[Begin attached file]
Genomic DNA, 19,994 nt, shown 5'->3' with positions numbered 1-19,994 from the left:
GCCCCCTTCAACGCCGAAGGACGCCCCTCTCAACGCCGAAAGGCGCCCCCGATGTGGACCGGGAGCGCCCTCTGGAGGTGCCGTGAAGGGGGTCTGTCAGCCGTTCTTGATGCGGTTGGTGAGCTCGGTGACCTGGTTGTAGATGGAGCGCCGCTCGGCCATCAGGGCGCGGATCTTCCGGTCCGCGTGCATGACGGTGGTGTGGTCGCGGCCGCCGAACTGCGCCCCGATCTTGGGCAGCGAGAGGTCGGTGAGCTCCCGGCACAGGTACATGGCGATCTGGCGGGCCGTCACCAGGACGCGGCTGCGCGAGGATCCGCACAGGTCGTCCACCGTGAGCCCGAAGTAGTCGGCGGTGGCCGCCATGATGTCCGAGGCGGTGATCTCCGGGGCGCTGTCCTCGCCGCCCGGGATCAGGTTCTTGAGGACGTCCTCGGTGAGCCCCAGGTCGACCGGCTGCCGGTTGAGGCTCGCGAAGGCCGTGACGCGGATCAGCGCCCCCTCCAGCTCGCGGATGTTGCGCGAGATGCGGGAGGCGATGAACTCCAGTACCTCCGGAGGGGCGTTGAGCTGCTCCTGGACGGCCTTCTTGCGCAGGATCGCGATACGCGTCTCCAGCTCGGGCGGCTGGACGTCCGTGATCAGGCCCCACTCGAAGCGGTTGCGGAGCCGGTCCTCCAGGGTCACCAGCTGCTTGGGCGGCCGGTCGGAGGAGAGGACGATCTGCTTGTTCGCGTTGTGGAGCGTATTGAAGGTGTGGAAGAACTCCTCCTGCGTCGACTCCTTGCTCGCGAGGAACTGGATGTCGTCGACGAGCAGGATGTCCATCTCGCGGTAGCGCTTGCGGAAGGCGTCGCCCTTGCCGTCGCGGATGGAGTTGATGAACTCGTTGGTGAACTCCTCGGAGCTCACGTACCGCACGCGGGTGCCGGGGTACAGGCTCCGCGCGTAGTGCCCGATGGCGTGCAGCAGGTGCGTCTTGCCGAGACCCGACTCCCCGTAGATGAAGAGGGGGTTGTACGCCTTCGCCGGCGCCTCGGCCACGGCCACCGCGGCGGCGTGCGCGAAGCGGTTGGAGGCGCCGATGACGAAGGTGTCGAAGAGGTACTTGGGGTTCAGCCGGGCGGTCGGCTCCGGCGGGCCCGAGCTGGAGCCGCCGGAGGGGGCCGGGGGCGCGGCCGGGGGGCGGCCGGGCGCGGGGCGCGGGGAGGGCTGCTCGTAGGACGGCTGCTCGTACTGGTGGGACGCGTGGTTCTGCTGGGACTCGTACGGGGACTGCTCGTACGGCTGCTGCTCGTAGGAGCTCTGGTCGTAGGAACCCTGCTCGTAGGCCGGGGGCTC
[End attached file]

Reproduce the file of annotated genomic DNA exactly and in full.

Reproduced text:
Genomic DNA, 19,994 nt, shown 5'->3' with positions numbered 1-19,994 from the left:
GCCCCCTTCAACGCCGAAGGACGCCCCTCTCAACGCCGAAAGGCGCCCCCGATGTGGACCGGGAGCGCCCTCTGGAGGTGCCGTGAAGGGGGTCTGTCAGCCGTTCTTGATGCGGTTGGTGAGCTCGGTGACCTGGTTGTAGATGGAGCGCCGCTCGGCCATCAGGGCGCGGATCTTCCGGTCCGCGTGCATGACGGTGGTGTGGTCGCGGCCGCCGAACTGCGCCCCGATCTTGGGCAGCGAGAGGTCGGTGAGCTCCCGGCACAGGTACATGGCGATCTGGCGGGCCGTCACCAGGACGCGGCTGCGCGAGGATCCGCACAGGTCGTCCACCGTGAGCCCGAAGTAGTCGGCGGTGGCCGCCATGATGTCCGAGGCGGTGATCTCCGGGGCGCTGTCCTCGCCGCCCGGGATCAGGTTCTTGAGGACGTCCTCGGTGAGCCCCAGGTCGACCGGCTGCCGGTTGAGGCTCGCGAAGGCCGTGACGCGGATCAGCGCCCCCTCCAGCTCGCGGATGTTGCGCGAGATGCGGGAGGCGATGAACTCCAGTACCTCCGGAGGGGCGTTGAGCTGCTCCTGGACGGCCTTCTTGCGCAGGATCGCGATACGCGTCTCCAGCTCGGGCGGCTGGACGTCCGTGATCAGGCCCCACTCGAAGCGGTTGCGGAGCCGGTCCTCCAGGGTCACCAGCTGCTTGGGCGGCCGGTCGGAGGAGAGGACGATCTGCTTGTTCGCGTTGTGGAGCGTATTGAAGGTGTGGAAGAACTCCTCCTGCGTCGACTCCTTGCTCGCGAGGAACTGGATGTCGTCGACGAGCAGGATGTCCATCTCGCGGTAGCGCTTGCGGAAGGCGTCGCCCTTGCCGTCGCGGATGGAGTTGATGAACTCGTTGGTGAACTCCTCGGAGCTCACGTACCGCACGCGGGTGCCGGGGTACAGGCTCCGCGCGTAGTGCCCGATGGCGTGCAGCAGGTGCGTCTTGCCGAGACCCGACTCCCCGTAGATGAAGAGGGGGTTGTACGCCTTCGCCGGCGCCTCGGCCACGGCCACCGCGGCGGCGTGCGCGAAGCGGTTGGAGGCGCCGATGACGAAGGTGTCGAAGAGGTACTTGGGGTTCAGCCGGGCGGTCGGCTCCGGCGGGCCCGAGCTGGAGCCGCCGGAGGGGGCCGGGGGCGCGGCCGGGGGGCGGCCGGGCGCGGGGCGCGGGGAGGGCTGCTCGTAGGACGGCTGCTCGTACTGGTGGGACGCGTGGTTCTGCTGGGACTCGTACGGGGACTGCTCGTACGGCTGCTGCTCGTAGGAGCTCTGGTCGTAGGAACCCTGCTCGTAGGCCGGGGGCTC